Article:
The University has announced that it will offer a diversity learning module to all undergraduates in the upcoming academic year through a partnership with DiversityEdu: a research-based online program that teaches skills to understand the impact of unconscious bias, language, and behavior.
The announcement comes after discussions with student leaders last fall which occured in the wake of multiple racist incidents on campus and the subsequent Silence is Still Violence march. Following the meeting, administrators issued a letter to the students outlining a plan of action to address diversity and inclusion matters, the first point of which was to “Implement a learning module on diversity and inclusion, similar to Alcohol Edu and Haven, which will be required of all entering undergraduate students.”
“In support of Boston College and its mission to advance and sustain an organizational culture and climate that welcomes and values diversity, we are introducing DiversityEdu to provide an opportunity for students to actively and intentionally broaden their understanding and awareness of the diverse experiences and perspectives that we all bring as members of the Boston College community,” Patricia Lowe, director of the office for Institutional Diversity, told The Chronicle.
The module is composed of open-ended questions, knowledge tests, and information related to diversity, including defining inclusivity, searching for differences, and uncovering the impact of stereotypical thinking. Lowe said that DiversityEdu will be launched this summer and students will receive an email with instructions and deadlines for completing the module. She said that the online program will take approximately 40 minutes to complete and can be taken in segments.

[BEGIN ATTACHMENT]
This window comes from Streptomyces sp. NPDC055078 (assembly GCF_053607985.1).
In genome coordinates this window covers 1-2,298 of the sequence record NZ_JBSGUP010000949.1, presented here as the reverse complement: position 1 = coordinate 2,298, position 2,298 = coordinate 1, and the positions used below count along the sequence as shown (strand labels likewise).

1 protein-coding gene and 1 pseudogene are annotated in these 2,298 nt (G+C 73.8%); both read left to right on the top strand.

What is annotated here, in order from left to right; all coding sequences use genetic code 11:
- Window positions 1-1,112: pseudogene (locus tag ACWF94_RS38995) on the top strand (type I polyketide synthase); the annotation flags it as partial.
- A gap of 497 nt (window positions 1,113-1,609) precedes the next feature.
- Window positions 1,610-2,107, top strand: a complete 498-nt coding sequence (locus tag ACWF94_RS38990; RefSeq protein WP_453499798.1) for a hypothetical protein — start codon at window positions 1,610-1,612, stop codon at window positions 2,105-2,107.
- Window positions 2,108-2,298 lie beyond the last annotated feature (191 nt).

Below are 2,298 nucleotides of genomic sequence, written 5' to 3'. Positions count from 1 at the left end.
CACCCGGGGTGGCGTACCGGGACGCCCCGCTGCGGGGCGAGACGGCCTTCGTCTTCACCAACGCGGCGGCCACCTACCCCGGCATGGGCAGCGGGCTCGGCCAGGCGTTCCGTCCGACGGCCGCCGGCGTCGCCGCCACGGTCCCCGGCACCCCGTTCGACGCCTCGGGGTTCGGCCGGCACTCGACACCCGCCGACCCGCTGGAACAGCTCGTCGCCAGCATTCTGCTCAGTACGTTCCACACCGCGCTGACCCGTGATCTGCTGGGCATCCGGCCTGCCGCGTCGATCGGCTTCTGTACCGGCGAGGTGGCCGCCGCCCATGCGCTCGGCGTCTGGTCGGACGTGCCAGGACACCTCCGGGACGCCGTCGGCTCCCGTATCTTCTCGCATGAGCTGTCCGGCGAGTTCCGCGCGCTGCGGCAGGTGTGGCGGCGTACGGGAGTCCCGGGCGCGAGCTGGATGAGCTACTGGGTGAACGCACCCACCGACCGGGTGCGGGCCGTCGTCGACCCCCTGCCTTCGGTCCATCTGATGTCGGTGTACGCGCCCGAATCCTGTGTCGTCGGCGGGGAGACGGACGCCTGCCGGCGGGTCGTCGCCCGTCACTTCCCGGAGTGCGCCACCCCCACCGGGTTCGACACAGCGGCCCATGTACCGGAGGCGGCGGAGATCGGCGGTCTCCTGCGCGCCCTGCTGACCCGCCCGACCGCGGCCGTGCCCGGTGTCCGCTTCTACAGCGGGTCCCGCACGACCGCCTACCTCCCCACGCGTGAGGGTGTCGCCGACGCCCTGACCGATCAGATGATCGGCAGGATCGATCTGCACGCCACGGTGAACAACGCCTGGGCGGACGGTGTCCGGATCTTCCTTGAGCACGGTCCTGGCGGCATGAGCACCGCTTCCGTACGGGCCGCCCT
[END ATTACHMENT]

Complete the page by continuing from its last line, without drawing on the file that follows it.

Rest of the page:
Vice President for Student Affairs Barb Jones told The Chronicle that DiversityEdu will be an invaluable resource to the BC community by providing “a common knowledge and skill base for all students, as well as touch points for further discussion about diversity and inclusion.”
“We are pleased to be able to introduce this tool to all of our undergraduate students,” Jones told The Chronicle. “We hope DiversityEdu will be just the beginning of many conversations around diversity and inclusion. We continue to encourage students to take advantage of other programs such as ‘Mosaic’ and ‘The Campus of Difference’ to build their knowledge and understanding.”
In the letter, the University also said it would develop a survey through the Office of Institutional Research to obtain information on diversity and inclusion on campus and work with all eight schools and colleges to continue efforts to hire a more diverse faculty and recruit a more diverse student body. The module also follows various milestones that highlight BC’s progress toward greater inclusivity in the past academic year, such as enrolling a record high percentage of AHANA students in the Class of 2021 (31 percent) and hiring a record number of tenure-track faculty of AHANA background (46 percent) in 2017.
“DiversityEdu is just one resource that we hope will serve to foster engaging dialogue that continues to move inclusive excellence forward at Boston College,” Lowe told The Chronicle.
Featured Image by Sam Zhai / Heights Staff